Site Features
- Asian Film Awards
- Site Recommendations

- Reader Poll Results

- The Sponsor Page
- The FAQ Page
support this site by shopping at
Click to visit
Asian Blu-ray discs at
Big Shot's Funeral
"I love your son on that '24' TV show!"       

(left) Donald Sutherland and Ge You confer in Big Shot's Funeral, (right) Rosamund Kwan.
Chinese: 大腕
Year: 2001
Director: Feng Xiaogang
Producer: He Ping, Wang Zhongjun, Tong Gang, Huang Jian-Xin, Chen Kuo-Fu, Han San-Ping
Writer: Feng Xiaogang, Shih Kang, Li Xiaoming
Cast: Ge You, Rosamund Kwan Chi-Lam, Donald Sutherland, Ying Da, Paul Mazursky, Wang Baoqiang
The Skinny: Feng Xiaogang directs this satirical comedy poking fun at the intrusion of capitalism in modern Chinese society. The film itself is somewhat scattershot, and many of the gags will likely fly over the heads of some, but on the whole this is a delightful, intelligent alternative to most forms of Chinese comedy (like Wong Jing).
by Kozo:

Yoyo (Ge You) is a down-on-his-luck cameraman who gets hired for a job and gets more than he bargained for. He's supposed to follow around legendary American director Don Tyler (Donald Sutherland), who's in the Forbidden City filming a remake of The Last Emperor. However, Tyler is creatively empty, and wastes time and money on the set. With investor concern mounting, Tyler is fired from the picture by his longtime friend (Paul Mazursky), whereupon he goes into a massive depression and ultimately a coma. Things don't look good for him, and his death is an almost assured outcome.

However, Tyler had a final request. Having formed a quirky, unlikely friendship with Yoyo, Tyler asks the cameraman to prepare a "comedy funeral" for him. Tyler had a fascination with the practice of feel-good Chinese funerals which are given for the elderly, as those funerals celebrated long life and not the onset of death. Yoyo agrees, and enlists his friend, promoter Louie Wang (Ying Da), to set things up. They plan a massive, glitzy production set in the Forbidden City, which will feature all sorts of tacky pop-culture acts and displays—thereby granting Tyler's wish of a "comedy funeral."

A catch exists, though. Tyler, Yoyo and Tyler's loyal assistant Lucy (Rosamund Kwan) are all dead-broke. As the costs of the funeral spiral out of control, Yoyo and Louie come up with a plan to sell advertising space at the funeral. Before they know it, they have brand names and upstart companies all vying for space. The pair even resort to selling adspace on Tyler's corpse, which is a total gas as Tyler isn't officially dead yet. It's assumed that he will die, but if he doesn't then bad things could happen.

Director Feng Xiaogang loads his film with lots of cultural references and asides to the politcal/commercial climate of China which make it exceptionally funny. There is a definite laugh factor in adspace being sold for a funeral, just as there is in a Triad spring water company bullying Yoyo for a place on the sponsor list. The issue of money becomes paramount to everything, including even the death of a supposed international treasure. At the same time, Yoyo is portrayed as an oddball advertising genius, who's willing to sell Tyler's death in the interests of "comedy", but won't allow a DVD maker airtime because their product helps violate intellectual property. It's these sorts of bizarre yet strangely believable antics which help make Big Shot's Funeral a winning satire.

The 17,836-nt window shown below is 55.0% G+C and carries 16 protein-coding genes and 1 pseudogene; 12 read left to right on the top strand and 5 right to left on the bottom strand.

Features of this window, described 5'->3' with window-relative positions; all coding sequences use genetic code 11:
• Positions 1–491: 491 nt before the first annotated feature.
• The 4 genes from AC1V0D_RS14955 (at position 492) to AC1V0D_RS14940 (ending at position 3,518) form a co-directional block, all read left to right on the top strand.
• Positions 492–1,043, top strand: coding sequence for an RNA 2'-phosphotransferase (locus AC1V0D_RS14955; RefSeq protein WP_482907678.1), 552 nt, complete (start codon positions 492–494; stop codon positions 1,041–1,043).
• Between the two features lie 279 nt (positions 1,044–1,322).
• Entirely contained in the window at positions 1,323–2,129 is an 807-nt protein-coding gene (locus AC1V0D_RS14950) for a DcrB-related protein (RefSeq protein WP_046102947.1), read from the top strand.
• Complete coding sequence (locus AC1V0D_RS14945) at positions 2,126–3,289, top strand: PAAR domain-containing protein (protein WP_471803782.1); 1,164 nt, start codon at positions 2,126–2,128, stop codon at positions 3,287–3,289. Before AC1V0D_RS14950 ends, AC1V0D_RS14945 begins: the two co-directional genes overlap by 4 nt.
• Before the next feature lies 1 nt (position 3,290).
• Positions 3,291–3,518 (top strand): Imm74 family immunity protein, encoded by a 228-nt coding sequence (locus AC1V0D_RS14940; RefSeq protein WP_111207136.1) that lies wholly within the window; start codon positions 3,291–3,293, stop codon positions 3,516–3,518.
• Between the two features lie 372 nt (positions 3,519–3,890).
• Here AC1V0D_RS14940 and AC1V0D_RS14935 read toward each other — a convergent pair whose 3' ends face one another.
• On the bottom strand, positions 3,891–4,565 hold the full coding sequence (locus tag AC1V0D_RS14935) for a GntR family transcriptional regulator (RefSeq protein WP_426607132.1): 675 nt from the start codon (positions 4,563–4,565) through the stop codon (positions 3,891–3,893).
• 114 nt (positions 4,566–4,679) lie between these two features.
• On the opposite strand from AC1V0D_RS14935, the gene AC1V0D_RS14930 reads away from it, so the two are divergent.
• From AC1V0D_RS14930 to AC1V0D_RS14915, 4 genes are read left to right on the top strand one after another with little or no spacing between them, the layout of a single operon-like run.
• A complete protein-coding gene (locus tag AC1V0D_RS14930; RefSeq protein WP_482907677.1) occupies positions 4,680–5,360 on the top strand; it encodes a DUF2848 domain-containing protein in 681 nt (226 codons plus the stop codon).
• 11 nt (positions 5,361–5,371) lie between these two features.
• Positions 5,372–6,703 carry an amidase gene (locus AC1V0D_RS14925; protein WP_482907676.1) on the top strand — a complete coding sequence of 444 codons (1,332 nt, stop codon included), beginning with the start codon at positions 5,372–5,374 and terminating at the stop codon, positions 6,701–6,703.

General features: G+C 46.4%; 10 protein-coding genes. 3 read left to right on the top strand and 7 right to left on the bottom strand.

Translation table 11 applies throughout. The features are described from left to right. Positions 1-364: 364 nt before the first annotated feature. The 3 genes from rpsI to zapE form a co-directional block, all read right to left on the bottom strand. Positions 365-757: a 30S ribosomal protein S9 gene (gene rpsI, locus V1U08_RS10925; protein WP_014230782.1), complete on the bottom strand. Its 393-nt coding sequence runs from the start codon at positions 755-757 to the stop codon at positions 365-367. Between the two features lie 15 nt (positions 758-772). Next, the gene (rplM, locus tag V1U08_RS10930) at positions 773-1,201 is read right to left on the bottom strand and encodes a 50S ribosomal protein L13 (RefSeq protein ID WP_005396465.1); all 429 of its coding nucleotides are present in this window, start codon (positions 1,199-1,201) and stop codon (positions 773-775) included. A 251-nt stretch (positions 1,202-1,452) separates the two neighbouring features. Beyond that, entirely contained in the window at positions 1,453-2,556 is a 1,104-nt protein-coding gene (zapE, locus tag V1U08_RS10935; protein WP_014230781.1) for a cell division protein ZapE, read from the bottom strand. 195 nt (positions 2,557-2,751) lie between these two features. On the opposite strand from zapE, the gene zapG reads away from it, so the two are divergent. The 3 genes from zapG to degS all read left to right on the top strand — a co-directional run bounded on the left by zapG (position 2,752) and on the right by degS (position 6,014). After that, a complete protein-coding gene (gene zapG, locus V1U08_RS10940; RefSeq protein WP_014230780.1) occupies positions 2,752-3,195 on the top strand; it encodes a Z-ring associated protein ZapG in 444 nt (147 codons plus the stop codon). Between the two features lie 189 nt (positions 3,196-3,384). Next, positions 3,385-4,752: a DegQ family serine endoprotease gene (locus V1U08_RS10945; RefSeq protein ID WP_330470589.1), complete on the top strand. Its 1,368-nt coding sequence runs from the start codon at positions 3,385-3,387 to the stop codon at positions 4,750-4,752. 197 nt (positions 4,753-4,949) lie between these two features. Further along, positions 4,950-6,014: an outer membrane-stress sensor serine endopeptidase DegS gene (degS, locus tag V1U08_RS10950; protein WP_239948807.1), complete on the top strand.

On the other hand, the film has more standard problems, like narrative sense and consistent acting. Once Louie and Yoyo start selling advertisting space, the film really begins to take off, but the eventual fallout of the funeral isn't handled in a satisfying way. The events in Big Shot's Funeral seem to lead up to a definite, almost necessary point, which is: what wil happen at the funeral? Will they pull it off? And will Tyler recover in time to wreck everything? These questions provide a great deal of suspense to the proceedings, but not everything is resolved. As a result, the expected payoff never occurs, and we're left with feel-good platitudes that really amount to little.

Furthermore, the acting is somewhat spotty. Donald Sutherland provides great presence as Tyler, but his acting is more than a little hammy. Rosamund Kwan looks great, but is dubbed in every conceivable language, thus rendering her performance rather distant. Thankfully, most of the film hangs on Ge You, who turns in a funny, opaque performance as Yoyo. It's his off-kilter sensibilities which drive Big Shot's Funeral, and the friendship between he and Tyler is genuinely amusing.

As said before, Big Shot's Funeral doesn't end in an entirely satisfactory manner, though the characters end up pretty well. A happy ending seems to be in order for most of the cast, which wasn't really necessary. Plus, the film ultimately gives a lot of weight to the romance between Yoyo and Lucy, which is unfortunate as it's a plot development that's neither interesting or compelling. However, the above doesn't really detract from the obvious fun at needling China's ever-changing society, which Big Shot's Funeral succeeds at spectacularly. Satire is really hard to pull off, so even a halfway successful one like this sholud be given a look. People looking for Crouching Tiger Hidden Dragon thrills—which was also produced by Columbia Pictures Asia—should steer clear, but discerning audiences may find a lot to like. (Kozo 2002)

Availability: DVD (Hong Kong)
Region 3 NTSC
16x9 Anamorphic Widescreen
Original Language Track (Mandarin and English)
Dolby Digital 5.1
Removable English and Chinese Subtitles
Find this at
images courtesy of Copyright 2002-2017 Ross Chen